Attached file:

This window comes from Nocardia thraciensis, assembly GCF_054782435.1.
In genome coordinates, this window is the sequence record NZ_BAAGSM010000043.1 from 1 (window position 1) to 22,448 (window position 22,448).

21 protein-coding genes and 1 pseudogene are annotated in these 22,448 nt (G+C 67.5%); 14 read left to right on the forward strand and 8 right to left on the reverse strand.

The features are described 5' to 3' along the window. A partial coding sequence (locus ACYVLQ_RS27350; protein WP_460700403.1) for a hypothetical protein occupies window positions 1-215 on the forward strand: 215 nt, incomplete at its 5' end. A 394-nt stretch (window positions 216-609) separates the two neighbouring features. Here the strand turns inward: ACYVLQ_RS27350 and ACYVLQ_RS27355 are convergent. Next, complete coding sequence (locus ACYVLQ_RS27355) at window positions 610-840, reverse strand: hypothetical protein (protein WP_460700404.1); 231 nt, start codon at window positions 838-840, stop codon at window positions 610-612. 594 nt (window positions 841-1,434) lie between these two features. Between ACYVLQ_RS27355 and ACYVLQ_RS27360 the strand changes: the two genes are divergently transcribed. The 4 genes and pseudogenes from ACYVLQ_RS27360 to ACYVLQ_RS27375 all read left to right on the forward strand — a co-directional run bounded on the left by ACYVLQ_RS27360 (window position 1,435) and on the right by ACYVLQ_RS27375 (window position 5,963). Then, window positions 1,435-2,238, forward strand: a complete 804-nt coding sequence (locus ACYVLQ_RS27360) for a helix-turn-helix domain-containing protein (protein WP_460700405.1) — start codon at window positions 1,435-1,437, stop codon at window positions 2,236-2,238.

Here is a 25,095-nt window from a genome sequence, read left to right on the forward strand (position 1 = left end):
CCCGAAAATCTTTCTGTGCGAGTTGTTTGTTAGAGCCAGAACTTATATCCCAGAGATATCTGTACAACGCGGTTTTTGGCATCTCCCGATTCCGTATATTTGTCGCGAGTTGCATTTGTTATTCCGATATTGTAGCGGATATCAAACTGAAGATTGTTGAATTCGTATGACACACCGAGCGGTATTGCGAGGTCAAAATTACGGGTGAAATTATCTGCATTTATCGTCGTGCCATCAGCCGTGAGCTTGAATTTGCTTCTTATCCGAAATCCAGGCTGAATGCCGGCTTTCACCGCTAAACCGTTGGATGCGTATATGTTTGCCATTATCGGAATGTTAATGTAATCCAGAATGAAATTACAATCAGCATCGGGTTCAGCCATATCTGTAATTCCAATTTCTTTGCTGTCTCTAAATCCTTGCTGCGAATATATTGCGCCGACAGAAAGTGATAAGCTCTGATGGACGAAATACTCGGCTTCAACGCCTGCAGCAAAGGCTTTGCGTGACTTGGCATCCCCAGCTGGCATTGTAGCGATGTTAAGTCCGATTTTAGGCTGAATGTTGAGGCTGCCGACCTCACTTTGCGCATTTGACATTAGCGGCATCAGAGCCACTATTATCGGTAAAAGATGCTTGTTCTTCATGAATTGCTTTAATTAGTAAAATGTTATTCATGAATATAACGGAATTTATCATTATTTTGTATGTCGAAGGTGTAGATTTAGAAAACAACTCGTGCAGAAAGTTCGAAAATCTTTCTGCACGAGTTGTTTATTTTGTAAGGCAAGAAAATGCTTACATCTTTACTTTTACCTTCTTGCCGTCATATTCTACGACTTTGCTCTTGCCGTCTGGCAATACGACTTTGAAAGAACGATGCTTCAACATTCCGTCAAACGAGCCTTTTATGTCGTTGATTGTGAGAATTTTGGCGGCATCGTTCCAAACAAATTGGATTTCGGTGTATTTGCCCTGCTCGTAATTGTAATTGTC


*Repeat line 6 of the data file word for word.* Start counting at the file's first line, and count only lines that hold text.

CCCGAAAATCTTTCTGTGCGAGTTGTTTGTTAGAGCCAGAACTTATATCCCAGAGATATCTGTACAACGCGGTTTTTGGCATCTCCCGATTCCGTATATTTGTCGCGAGTTGCATTTGTTATTCCGATATTGTAGCGGATATCAAACTGAAGATTGTTGAATTCGTATGACACACCGAGCGGTATTGCGAGGTCAAAATTACGGGTGAAATTATCTGCATTTATCGTCGTGCCATCAGCCGTGAGCTTGAATTTGCTTCTTATCCGAAATCCAGGCTGAATGCCGGCTTTCACCGCTAAACCGTTGGATGCGTATATGTTTGCCATTATCGGAATGTTAATGTAATCCAGAATGAAATTACAATCAGCATCGGGTTCAGCCATATCTGTAATTCCAATTTCTTTGCTGTCTCTAAATCCTTGCTGCGAATATATTGCGCCGACAGAAAGTGATAAGCTCTGATGGACGAAATACTCGGCTTCAACGCCTGCAGCAAAGGCTTTGCGTGACTTGGCATCCCCAGCTGGCATTGTAGCGATGTTAAGTCCGATTTTAGGCTGAATGTTGAGGCTGCCGACCTCACTTTGCGCATTTGACATTAGCGGCATCAGAGCCACTATTATCGGTAAAAGATGCTTGTTCTTCATGAATTGCTTTAATTAGTAAAATGTTATTCATGAATATAACGGAATTTATCATTATTTTGTATGTCGAAGGTGTAGATTTAGAAAACAACTCGTGCAGAAAGTTCGAAAATCTTTCTGCACGAGTTGTTTATTTTGTAAGGCAAGAAAATGCTTACATCTTTACTTTTACCTTCTTGCCGTCATATTCTACGACTTTGCTCTTGCCGTCTGGCAATACGACTTTGAAAGAACGATGCTTCAACATTCCGTCAAACGAGCCTTTTATGTCGTTGATTGTGAGAATTTTGGCGGCATCGTTCCAAACAAATTGGATTTCGGTGTATTTGCCCTGCTCGTAATTGTAATTGTC